Stars aligning for U.S. Patients Suffering from Idiopathic Pulmonary Fibrosis

Two Investigational Drugs Receive Breakthrough Designation, First FDA Workshop on IPF Announced, Bringing Attention to Little Known Disease

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| Source: Coalition for Pulmonary Fibrosis (CPF)

CULVER CITY, CALIF., July 18, 2014 (GLOBE NEWSWIRE) -- The stars are seemingly aligning for patients with Idiopathic Pulmonary Fibrosis (IPF) and patient groups like the Coalition for Pulmonary Fibrosis (CPF), who are preparing for good news for a change.

This week alone, the U.S. Food and Drug Administration (FDA) granted breakthrough therapy designation for two investigational treatments for the disease: Boehringer Ingelheim's nintedanib and InterMune's pirfenidone. Just a couple of weeks ago, the FDA announced it will hold the first FDA Workshop on IPF on September 26th and hear directly from patients regarding their experiences with IPF and their needs and willingness to except risk relative to drug development efforts. FDA IPF workshop information can be found at: http://www.eventbrite.com/e/public-meeting-on-idiopathic-pulmonary-fibrosis-patient-focused-drug-development-registration-11505211397?aff=es2&rank=1

The positive news is welcome to patients, researchers and advocates as it comes after more than a decade of multiple failed clinical trials in the disease and nearly a half a million deaths to it in the U.S. in the same time span.

"The CPF is so pleased to see the FDA has prioritized the review of these drugs and is preparing for direct testimony from the people who suffer from IPF," said Mishka Michon, Chief Executive Officer of the CPF, a non-profit foundation and patient advocacy group for patients and families suffering from the disease. "It has been a long time coming for patients and families who have witnessed many failed clinical trials to date. We are hopeful that patients will finally have access to a treatment here in the U.S."

Idiopathic Pulmonary Fibrosis causes progressive, irreversible and lethal scarring in the lungs and the cause is unknown. The average life expectancy post diagnosis is 2.8 years. 

Positive Drug Data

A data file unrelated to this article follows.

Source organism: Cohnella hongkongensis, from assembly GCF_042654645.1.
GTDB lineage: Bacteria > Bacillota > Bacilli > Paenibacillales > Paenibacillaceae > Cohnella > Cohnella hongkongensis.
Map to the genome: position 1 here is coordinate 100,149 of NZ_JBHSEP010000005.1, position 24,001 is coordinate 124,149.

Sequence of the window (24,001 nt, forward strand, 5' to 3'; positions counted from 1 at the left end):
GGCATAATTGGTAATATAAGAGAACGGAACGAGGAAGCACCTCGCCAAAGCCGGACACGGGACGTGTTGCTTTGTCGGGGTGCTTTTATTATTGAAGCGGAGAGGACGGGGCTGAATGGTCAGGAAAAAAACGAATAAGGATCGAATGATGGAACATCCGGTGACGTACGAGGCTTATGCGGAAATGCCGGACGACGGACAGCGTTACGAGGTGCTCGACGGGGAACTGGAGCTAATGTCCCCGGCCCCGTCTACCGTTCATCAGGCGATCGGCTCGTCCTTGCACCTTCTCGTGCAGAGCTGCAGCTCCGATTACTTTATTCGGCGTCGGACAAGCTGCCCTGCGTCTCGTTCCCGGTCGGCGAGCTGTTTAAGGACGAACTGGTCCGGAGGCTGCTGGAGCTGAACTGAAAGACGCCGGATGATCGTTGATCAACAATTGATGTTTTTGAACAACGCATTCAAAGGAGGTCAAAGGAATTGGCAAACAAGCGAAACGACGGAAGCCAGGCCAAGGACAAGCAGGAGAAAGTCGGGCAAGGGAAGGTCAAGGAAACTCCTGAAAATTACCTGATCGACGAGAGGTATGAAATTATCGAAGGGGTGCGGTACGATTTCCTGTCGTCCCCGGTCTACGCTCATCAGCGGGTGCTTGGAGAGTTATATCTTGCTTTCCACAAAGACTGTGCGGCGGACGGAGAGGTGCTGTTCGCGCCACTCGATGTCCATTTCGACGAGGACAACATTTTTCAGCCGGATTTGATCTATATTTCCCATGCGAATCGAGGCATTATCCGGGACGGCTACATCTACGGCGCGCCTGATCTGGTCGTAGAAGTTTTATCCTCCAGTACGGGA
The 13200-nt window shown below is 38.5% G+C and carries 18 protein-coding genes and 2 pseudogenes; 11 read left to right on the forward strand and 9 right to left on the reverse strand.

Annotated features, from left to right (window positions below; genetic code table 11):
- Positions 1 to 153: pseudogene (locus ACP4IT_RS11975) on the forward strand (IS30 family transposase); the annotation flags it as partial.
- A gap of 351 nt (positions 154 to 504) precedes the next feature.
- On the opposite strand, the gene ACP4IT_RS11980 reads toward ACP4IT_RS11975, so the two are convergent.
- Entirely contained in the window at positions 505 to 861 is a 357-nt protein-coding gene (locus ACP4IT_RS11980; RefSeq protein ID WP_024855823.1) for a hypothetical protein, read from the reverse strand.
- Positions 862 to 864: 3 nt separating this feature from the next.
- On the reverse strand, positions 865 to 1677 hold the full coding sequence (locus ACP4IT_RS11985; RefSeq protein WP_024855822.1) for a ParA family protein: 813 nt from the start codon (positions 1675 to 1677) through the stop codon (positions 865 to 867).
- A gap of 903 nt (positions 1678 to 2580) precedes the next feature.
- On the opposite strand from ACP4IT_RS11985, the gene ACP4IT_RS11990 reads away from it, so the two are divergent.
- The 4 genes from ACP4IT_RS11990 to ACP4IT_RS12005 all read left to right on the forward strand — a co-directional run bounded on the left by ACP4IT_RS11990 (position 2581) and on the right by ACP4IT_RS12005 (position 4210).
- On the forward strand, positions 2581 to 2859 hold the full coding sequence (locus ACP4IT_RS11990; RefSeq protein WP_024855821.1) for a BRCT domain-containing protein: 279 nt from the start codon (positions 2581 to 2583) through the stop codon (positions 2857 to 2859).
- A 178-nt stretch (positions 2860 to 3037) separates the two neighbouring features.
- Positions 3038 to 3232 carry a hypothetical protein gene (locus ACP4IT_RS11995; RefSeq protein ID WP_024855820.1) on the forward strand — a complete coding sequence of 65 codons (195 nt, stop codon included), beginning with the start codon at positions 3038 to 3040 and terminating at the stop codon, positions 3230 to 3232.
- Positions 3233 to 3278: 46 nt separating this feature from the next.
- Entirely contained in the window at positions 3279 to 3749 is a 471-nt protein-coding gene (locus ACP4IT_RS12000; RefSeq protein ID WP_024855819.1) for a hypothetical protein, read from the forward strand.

In May, both Boehringer Ingelheim and InterMune, Inc., announced positive data from their Phase 3 clinical trials for nintedanib and pirfenidone, respectively, at the American Thoracic Society (ATS) international medical conference.  If the FDA approves them, the drugs would be the first approved therapies for IPF in the U.S.

National Pulmonary Fibrosis Awareness Month in September

September promises to further increase the attention to IPF as the CPF holds national awareness efforts for the 12th year as part of National Pulmonary Fibrosis Awareness Month in September. The CPF and the ATS will co-host an awareness week for the disease during PF month, the same week as the FDA hearing (September 21-27) and the CPF will bring patients and advocates to Capitol Hill in September, as well.

Report to the FDA

The CPF is currently gathering patient experiences via a software platform survey system with the Genetic Alliance called PEER.  The program allows the CPF to query its patients, their family members and caregivers as well as the families of deceased patients, about what they have gone through with the disease. The CPF will analyze the data and present it to the FDA in a report in time for the FDA IPF Workshop.  The survey can be found on the CPF's website at: http://www.coalitionforpf.org/peer-portal/

About Pulmonary Fibrosis (PF)

Pulmonary Fibrosis (PF) is a lung disorder characterized by a progressive scarring – known as fibrosis -- and deterioration of the lungs, which slowly robs its victims of their ability to breathe. Approximately 200,000 Americans suffer from PF, and there is currently no known cause or cure. An estimated 48,000 new cases are diagnosed each year. PF is difficult to diagnose and an estimated two-thirds of patients die within five years of diagnosis.  Sometimes PF can be linked to a particular cause, such as certain environmental exposures, chemotherapy or radiation therapy, residual infection, or autoimmune diseases such as scleroderma or rheumatoid arthritis. However, in many instances, no known cause can be established. When this is the case, it is called idiopathic pulmonary fibrosis (IPF).

About the CPF

The CPF is a 501(c)(3) nonprofit organization, founded in 2001 to accelerate research efforts leading to a cure for pulmonary fibrosis (PF), while educating, supporting, and advocating for the community of patients, families, and medical professionals fighting this disease. The CPF funds promising research into new approaches to treat and cure PF; provides patients and families with comprehensive education materials, resources, and hope; serves as a voice for national advocacy of PF issues; and works to improve awareness of PF in the medical community as well as the general public. The CPF's nonprofit partners include many of the most respected medical centers and healthcare organizations in the U.S. With more than 28,000 members nationwide, the CPF is the largest nonprofit organization in the U.S. dedicated to advocating for those with PF. For more information please visit www.coalitionforpf.org or call (888) 222-8541.

Teresa Barnes

303-521-4080